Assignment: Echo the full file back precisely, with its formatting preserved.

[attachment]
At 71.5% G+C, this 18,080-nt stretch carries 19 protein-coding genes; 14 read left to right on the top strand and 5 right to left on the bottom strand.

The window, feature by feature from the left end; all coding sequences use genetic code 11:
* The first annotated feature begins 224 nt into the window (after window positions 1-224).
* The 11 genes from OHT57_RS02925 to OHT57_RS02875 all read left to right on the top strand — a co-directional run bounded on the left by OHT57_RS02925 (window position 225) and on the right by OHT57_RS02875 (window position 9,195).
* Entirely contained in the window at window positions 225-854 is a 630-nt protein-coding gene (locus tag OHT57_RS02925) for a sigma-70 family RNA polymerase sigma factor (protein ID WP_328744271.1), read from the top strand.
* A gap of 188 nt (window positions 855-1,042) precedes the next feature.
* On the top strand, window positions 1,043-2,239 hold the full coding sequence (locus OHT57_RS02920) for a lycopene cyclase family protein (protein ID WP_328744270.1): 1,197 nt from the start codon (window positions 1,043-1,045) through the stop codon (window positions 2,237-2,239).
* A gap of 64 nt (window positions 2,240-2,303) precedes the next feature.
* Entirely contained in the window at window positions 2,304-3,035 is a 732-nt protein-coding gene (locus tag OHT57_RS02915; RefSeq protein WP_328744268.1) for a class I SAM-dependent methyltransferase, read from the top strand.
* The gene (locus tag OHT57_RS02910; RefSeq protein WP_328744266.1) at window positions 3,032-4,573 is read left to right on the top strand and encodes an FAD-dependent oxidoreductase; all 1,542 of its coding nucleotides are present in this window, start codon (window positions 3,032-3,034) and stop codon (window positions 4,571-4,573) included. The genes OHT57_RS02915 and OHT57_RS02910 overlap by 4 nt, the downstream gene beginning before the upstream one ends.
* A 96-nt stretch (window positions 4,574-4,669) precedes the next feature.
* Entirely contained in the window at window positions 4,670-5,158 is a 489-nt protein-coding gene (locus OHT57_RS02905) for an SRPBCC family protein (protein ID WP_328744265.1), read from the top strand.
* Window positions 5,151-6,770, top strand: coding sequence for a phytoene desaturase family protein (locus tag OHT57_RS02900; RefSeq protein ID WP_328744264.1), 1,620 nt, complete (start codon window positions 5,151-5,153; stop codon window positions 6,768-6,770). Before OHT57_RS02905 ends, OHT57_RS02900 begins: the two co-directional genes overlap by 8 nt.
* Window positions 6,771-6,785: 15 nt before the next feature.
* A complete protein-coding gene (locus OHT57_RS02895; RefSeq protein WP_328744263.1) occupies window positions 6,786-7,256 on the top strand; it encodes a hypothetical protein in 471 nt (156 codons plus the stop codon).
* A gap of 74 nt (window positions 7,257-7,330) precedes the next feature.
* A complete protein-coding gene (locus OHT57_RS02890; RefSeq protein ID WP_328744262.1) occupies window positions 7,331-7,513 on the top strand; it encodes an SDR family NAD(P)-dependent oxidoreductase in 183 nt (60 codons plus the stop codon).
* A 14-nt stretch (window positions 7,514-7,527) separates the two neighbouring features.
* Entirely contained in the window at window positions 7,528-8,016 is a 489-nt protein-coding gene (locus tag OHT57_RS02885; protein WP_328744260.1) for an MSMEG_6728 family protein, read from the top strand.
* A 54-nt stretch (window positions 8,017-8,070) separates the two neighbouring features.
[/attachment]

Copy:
At 71.5% G+C, this 18,080-nt stretch carries 19 protein-coding genes; 14 read left to right on the top strand and 5 right to left on the bottom strand.

The window, feature by feature from the left end; all coding sequences use genetic code 11:
* The first annotated feature begins 224 nt into the window (after window positions 1-224).
* The 11 genes from OHT57_RS02925 to OHT57_RS02875 all read left to right on the top strand — a co-directional run bounded on the left by OHT57_RS02925 (window position 225) and on the right by OHT57_RS02875 (window position 9,195).
* Entirely contained in the window at window positions 225-854 is a 630-nt protein-coding gene (locus tag OHT57_RS02925) for a sigma-70 family RNA polymerase sigma factor (protein ID WP_328744271.1), read from the top strand.
* A gap of 188 nt (window positions 855-1,042) precedes the next feature.
* On the top strand, window positions 1,043-2,239 hold the full coding sequence (locus OHT57_RS02920) for a lycopene cyclase family protein (protein ID WP_328744270.1): 1,197 nt from the start codon (window positions 1,043-1,045) through the stop codon (window positions 2,237-2,239).
* A gap of 64 nt (window positions 2,240-2,303) precedes the next feature.
* Entirely contained in the window at window positions 2,304-3,035 is a 732-nt protein-coding gene (locus tag OHT57_RS02915; RefSeq protein WP_328744268.1) for a class I SAM-dependent methyltransferase, read from the top strand.
* The gene (locus tag OHT57_RS02910; RefSeq protein WP_328744266.1) at window positions 3,032-4,573 is read left to right on the top strand and encodes an FAD-dependent oxidoreductase; all 1,542 of its coding nucleotides are present in this window, start codon (window positions 3,032-3,034) and stop codon (window positions 4,571-4,573) included. The genes OHT57_RS02915 and OHT57_RS02910 overlap by 4 nt, the downstream gene beginning before the upstream one ends.
* A 96-nt stretch (window positions 4,574-4,669) precedes the next feature.
* Entirely contained in the window at window positions 4,670-5,158 is a 489-nt protein-coding gene (locus OHT57_RS02905) for an SRPBCC family protein (protein ID WP_328744265.1), read from the top strand.
* Window positions 5,151-6,770, top strand: coding sequence for a phytoene desaturase family protein (locus tag OHT57_RS02900; RefSeq protein ID WP_328744264.1), 1,620 nt, complete (start codon window positions 5,151-5,153; stop codon window positions 6,768-6,770). Before OHT57_RS02905 ends, OHT57_RS02900 begins: the two co-directional genes overlap by 8 nt.
* Window positions 6,771-6,785: 15 nt before the next feature.
* A complete protein-coding gene (locus OHT57_RS02895; RefSeq protein WP_328744263.1) occupies window positions 6,786-7,256 on the top strand; it encodes a hypothetical protein in 471 nt (156 codons plus the stop codon).
* A gap of 74 nt (window positions 7,257-7,330) precedes the next feature.
* A complete protein-coding gene (locus OHT57_RS02890; RefSeq protein ID WP_328744262.1) occupies window positions 7,331-7,513 on the top strand; it encodes an SDR family NAD(P)-dependent oxidoreductase in 183 nt (60 codons plus the stop codon).
* A 14-nt stretch (window positions 7,514-7,527) separates the two neighbouring features.
* Entirely contained in the window at window positions 7,528-8,016 is a 489-nt protein-coding gene (locus tag OHT57_RS02885; protein WP_328744260.1) for an MSMEG_6728 family protein, read from the top strand.
* A 54-nt stretch (window positions 8,017-8,070) separates the two neighbouring features.